BASIC MUSIC THEORY TUTORIALS - PART TWO
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In today’s lesson, we will practice music reading a little. I strongly recommend you to read the previous article to get familiar with the concept.

Before starting, let me share one of the most efficient ways of learning how to read music. Following these steps might not make you read music notation overnight – but will help you to build a strong music background.

1) Start playing melodies with a small range of notes (2 or 3 notes), and keep adding one more note every day.

2) Identify a note simultaneously in the sheet music and the keyboard. It will help you to memorize notes easily. For example, middle C is not any C – it’s a specific note. Middle C is also called C4 in some books because it’s the fourth C from the left on a standard 88-key piano. If you have middle C as a reference note, it will be easy to know for sure the keyboard location of every other note.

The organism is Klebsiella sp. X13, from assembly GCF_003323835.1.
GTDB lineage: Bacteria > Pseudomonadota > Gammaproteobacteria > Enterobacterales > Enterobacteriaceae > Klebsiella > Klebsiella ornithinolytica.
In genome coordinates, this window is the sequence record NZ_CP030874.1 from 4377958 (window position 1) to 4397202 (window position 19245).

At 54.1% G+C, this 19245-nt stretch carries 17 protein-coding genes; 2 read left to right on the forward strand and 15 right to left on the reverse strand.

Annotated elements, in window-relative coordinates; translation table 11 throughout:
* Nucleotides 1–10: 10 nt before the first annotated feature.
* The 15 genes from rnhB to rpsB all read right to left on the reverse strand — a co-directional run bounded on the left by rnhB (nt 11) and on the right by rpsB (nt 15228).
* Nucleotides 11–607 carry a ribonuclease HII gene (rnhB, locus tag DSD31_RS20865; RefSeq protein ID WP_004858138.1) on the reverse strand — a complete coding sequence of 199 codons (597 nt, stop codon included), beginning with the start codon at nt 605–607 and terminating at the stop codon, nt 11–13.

3) Practice with the correct fingering.  The numbers above the notes are corresponding to the fingering. The correct fingering will make easier to play and also will help to improve the playing speed.

4) Add the note duration. After playing for a while just the notes, it’s time to add their durations. I recommend you to start with a small number of notes (quarter notes, half notes, whole notes) and when you’re comfortable with that, start adding 8th notes.

5) After playing slowly for a while, try to play using a metronome. You might not believe me, but the metronome is your best friend. It will improve your rhythm and timing; also, it helps you to check your progress over time.

With that said, let’s start the practice:

Each exercise has a music notation and an audio file. Try to read and play the exercise and then listen to the corresponding audio file to check your reading.

a) Play this exercise with your right hand:

ex1-rh

Play middle C with finger 1, D with finger 2 and so on.

Now practice the same exercise, but with the left hand:

ex1-lh

Here’s how it sounds (80 bpm):

b) Play the second exercise with the right hand:

ex2-rh

And now with the left hand:

ex2-lh

Here’s how it sounds:

c) Play the following exercise with the right hand:

ex3-rh

Now with the left hand:

ex3-lh

And here’s how it sounds:

Don’t worry if it seems too tricky. Just keep practicing and soon you will start to feel comfortable with these exercises.

That’s it! Learning how to read and play from a sheet music is not difficult. It might be challenging at the beginning, but it worth the effort.

If you have any questions about it, just write in the comments.

Happy productions!

 

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